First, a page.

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The Case Against Community – Response #3

April 20, 2010

Get Me Outta Here!

When Community Goes (Terribly) Wrong

In a recent post, aristo-blogger Damien recounts an unpleasant evening spent at a communal dining table. In fine dining, the communal dining experience is nothing short of excruciating. While perfectly acceptable for breakfasts, snacks, and coffees, a fine dining setting is completely unsuitable for unwanted company.

I experienced a dreadful communal dining ordeal several years ago on the Upper East Side at the much-lauded Sfoglia.

It was Spring in New York City, fabulous weather, and we were heady from a day of shopping and absorbing all sorts of cultural goodness at the Frick and the Met.

The scene was ripe for a wonderful evening of food and drink, but alas we were in for one of the worst dining experiences of my life.

Sfoglia, at that time, was the darling of restaurant critic Frank Bruni, and as such, it was difficult to get a reservation. I had booked ours almost a month in advance as a treat for my then fiance, now husband. There were such great reviews of the service and the food – my expectations were high.

However, when we entered the small restaurant on the tips of the Upper East side at Lexington and 92nd St, there was a distinctly shabby feel to the heavy curtains and much worn sofa that was in dire need of replacement.

Worse, we were forced to share this cramped waiting space (not the bar, but a sort of restaurant limbo – a liminality of neither entryway nor reception area) with a loud and rather grumpy middle aged couple who were arguing about something or another. They were dressed in the sort of unobtrusive and decidedly unstylish way that reminds one of LL Bean or Brooks Brothers. The woman cast a disapproving glance at my Chloe dress.

Shrugging it off, we proceeded to the dining room. We were seated in a back room with very low ceilings, at a small table pressed against the wall. This may have passed for “cosy” except for the fact that the only other table in the entire room was a large banquet sized table.

Seated at this large table, was a party of around 12 30-something year old women having a birthday party. Drinks were flowing, they were laughing loudly and exchanging gifts, having a grand time.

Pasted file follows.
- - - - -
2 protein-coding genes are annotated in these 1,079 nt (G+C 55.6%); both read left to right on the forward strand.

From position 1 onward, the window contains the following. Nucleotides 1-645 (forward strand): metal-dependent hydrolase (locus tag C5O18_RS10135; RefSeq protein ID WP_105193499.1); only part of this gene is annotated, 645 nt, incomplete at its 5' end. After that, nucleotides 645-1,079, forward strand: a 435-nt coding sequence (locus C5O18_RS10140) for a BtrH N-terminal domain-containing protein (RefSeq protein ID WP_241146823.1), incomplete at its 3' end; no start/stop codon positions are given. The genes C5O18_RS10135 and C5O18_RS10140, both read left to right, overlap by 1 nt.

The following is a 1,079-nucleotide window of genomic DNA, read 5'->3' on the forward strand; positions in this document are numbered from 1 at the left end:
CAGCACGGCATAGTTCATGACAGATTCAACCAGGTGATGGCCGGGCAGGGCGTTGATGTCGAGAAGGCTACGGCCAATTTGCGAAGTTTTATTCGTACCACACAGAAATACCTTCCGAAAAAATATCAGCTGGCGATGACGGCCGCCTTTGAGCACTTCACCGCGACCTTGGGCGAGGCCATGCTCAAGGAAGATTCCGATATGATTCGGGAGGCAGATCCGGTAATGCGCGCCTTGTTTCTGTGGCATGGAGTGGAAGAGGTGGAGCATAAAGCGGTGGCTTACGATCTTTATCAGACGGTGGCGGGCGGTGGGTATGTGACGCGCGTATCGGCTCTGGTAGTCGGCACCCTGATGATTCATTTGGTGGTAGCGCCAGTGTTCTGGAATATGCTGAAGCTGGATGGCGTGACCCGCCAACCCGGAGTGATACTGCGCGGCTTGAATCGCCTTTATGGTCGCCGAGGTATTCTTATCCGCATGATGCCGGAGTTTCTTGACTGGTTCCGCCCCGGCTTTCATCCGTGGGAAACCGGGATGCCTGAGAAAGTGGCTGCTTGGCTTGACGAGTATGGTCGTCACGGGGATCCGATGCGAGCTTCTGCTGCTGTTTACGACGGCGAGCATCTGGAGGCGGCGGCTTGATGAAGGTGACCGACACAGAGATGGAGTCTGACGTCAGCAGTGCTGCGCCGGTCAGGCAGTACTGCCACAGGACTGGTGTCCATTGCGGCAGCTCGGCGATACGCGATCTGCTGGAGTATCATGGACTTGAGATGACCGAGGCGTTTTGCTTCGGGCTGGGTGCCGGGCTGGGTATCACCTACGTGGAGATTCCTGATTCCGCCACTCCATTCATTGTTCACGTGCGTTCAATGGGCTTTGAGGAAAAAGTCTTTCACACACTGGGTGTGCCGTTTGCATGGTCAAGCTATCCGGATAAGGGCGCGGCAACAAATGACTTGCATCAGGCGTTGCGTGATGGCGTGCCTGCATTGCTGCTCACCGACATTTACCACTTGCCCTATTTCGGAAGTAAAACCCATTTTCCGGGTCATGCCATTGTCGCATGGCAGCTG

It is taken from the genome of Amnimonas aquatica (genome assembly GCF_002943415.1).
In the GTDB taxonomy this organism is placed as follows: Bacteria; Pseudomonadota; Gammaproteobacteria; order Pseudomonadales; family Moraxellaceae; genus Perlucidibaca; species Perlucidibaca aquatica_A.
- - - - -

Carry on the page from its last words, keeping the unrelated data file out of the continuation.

This left us, relegated to our table pressed against the corner directly next to them in that small room, feeling distinctly like uninvited guests to a private event.

When the guest of honor stood to give a toast and tapped her glass for silence, we didn’t know whether to be silent to continue the conversation at our own table.

After the first course, and  the awkwardness and not being able to hear each other, we asked the waitress if there was not another, more suitable, table we could move to in the main dining room. She returned and said if we waited for a short while, we could move. We sighed a collective breath of relief and anxiously awaited our move away from the raucous birthday celebration to a real dining room experience.

When we got up to move, we were instructed to take our drinks with us, and I obligingly complied. Drink in hand, I walked into the main dining room only to find it fully occupied. My eyes scanned the room for a free table – none in sight. This was not looking good.

The waitress walked over to a 4-person table where two people were already seated and plunked an oversized fruit bowl down in the middle. “Here we are,” She stated, “You may sit here.” I was aghast. This table was clearly occupied. The fruit bowl was, allegedly, supposed to form some kind of barrier and give some semblance of privacy. But of course that was ridiculous: it was a fruit bowl, not a wall or a completely new fold out table.

The Offending Table in Sfolgia's Main Dining Room

As a took my seat, too shocked to speak, I looked over at my new dining compatriots, to judge their reaction to a clear infringement of dining space. To my horror, I found myself staring into the increasingly red face of the Brooks Brothers woman from the entryway. She was glaring at me, her eyes growing wider and her lips pressing tighter together by the second, with a look of revulsion that left me shuddering. Obviously this feeling for communal dining was mutual.

We ate our entrees in complete silence. I don’t even remember what I ate – and I always remember what I eat. I can tell you what I had for dinner at Bouley 8 years ago. After we paid the (non-discounted) bill, we stumbled out into the New York night, I looked at my husband, “I am so, so sorry.”  He whistled, and after that we walked for blocks without speaking, neither of us able to find the words to say any more about it.

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